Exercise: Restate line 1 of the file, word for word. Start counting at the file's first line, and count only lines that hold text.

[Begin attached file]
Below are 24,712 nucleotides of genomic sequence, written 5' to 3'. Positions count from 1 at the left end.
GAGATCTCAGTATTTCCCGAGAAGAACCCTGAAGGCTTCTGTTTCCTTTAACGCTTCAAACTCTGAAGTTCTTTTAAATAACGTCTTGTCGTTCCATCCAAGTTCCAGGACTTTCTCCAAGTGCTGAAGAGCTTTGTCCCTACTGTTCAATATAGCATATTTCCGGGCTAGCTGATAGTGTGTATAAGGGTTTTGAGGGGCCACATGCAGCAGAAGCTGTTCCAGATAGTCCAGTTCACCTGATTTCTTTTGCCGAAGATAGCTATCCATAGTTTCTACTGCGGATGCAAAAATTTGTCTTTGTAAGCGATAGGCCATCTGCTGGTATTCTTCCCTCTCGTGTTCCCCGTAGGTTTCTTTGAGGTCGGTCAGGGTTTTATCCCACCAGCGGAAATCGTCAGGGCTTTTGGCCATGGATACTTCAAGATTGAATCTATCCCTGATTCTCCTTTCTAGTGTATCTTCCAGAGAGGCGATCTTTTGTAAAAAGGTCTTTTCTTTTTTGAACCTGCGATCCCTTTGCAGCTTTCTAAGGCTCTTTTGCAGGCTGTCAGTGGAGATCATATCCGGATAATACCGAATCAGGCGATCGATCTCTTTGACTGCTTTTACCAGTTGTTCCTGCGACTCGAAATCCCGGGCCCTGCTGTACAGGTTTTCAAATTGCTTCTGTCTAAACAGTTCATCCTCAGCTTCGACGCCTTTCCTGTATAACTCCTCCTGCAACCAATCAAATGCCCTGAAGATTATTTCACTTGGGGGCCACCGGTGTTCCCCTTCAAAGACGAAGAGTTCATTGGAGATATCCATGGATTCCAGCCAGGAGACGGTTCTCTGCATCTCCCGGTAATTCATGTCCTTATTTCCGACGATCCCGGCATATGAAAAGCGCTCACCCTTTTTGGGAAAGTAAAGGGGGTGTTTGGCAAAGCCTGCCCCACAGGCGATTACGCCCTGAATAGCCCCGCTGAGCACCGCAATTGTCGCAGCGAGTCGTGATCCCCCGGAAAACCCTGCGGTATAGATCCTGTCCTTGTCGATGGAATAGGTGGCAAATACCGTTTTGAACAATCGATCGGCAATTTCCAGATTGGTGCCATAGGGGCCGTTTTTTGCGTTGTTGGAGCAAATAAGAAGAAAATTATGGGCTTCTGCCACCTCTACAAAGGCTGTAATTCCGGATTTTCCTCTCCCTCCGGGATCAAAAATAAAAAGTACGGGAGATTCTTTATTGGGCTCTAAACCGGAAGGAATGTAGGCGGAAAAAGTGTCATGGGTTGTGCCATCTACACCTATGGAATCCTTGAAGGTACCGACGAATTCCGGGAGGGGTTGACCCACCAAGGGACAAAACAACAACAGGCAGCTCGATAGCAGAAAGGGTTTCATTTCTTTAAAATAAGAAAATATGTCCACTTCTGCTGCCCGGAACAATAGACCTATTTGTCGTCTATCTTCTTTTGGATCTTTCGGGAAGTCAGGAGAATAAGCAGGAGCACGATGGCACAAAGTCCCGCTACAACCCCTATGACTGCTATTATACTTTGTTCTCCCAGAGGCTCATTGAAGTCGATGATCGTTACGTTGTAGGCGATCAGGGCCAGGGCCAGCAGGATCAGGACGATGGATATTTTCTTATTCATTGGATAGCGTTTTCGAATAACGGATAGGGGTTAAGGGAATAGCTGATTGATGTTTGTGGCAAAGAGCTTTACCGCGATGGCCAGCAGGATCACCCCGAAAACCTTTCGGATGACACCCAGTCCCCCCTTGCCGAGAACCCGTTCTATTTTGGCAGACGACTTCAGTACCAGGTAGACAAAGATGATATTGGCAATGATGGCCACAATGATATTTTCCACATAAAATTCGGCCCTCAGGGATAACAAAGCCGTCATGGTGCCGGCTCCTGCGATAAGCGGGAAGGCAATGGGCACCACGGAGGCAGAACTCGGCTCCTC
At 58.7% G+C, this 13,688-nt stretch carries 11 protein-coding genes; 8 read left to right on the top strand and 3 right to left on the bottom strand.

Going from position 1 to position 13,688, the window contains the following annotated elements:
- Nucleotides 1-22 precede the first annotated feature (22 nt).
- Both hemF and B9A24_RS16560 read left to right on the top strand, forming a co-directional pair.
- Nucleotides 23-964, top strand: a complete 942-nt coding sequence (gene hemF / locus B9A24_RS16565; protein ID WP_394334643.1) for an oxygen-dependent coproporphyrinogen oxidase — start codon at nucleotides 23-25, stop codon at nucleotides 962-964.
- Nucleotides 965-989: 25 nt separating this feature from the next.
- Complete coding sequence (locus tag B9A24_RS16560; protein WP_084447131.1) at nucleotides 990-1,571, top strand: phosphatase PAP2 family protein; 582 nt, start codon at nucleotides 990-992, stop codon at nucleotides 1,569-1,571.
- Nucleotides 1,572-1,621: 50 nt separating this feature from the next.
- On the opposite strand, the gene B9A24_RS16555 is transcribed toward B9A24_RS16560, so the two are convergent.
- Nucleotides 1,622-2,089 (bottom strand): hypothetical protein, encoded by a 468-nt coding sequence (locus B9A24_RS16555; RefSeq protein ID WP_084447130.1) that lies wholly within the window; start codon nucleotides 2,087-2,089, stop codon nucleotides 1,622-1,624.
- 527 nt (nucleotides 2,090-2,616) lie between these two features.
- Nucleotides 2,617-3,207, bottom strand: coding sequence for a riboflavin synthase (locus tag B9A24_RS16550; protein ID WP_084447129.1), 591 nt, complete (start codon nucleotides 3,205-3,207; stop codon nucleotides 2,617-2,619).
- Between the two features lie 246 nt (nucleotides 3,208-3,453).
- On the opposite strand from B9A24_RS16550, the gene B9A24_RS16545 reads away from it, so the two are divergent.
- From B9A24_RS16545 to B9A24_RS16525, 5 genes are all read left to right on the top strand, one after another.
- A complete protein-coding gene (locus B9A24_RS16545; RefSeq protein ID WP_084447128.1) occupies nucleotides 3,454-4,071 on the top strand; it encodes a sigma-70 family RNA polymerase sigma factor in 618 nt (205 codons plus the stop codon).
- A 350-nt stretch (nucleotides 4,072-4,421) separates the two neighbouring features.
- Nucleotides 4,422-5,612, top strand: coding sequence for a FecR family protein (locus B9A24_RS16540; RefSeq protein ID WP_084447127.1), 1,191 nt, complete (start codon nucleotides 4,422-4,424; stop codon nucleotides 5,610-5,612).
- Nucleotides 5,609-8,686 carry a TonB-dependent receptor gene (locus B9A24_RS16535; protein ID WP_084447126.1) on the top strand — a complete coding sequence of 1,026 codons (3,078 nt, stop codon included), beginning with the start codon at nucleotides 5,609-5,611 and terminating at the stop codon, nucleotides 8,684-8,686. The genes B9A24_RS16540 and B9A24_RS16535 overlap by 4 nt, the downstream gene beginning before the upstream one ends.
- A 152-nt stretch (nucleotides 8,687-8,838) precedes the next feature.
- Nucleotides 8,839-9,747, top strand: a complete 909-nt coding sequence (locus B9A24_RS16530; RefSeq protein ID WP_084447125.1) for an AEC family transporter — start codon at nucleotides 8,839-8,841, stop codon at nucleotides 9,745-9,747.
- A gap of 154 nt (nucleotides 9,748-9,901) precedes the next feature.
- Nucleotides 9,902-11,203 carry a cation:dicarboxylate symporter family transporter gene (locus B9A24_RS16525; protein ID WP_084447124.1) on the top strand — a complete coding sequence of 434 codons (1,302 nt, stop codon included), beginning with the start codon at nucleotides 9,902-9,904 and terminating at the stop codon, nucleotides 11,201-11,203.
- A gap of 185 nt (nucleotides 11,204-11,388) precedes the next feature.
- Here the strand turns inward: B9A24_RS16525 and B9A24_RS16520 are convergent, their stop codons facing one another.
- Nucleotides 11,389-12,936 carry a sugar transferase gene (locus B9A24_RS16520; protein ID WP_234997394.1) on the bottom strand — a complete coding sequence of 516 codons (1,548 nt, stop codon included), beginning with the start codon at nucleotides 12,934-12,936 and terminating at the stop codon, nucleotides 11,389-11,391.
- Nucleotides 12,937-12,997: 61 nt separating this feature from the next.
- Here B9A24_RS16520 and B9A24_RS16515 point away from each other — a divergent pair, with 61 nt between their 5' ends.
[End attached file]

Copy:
Below are 24,712 nucleotides of genomic sequence, written 5' to 3'. Positions count from 1 at the left end.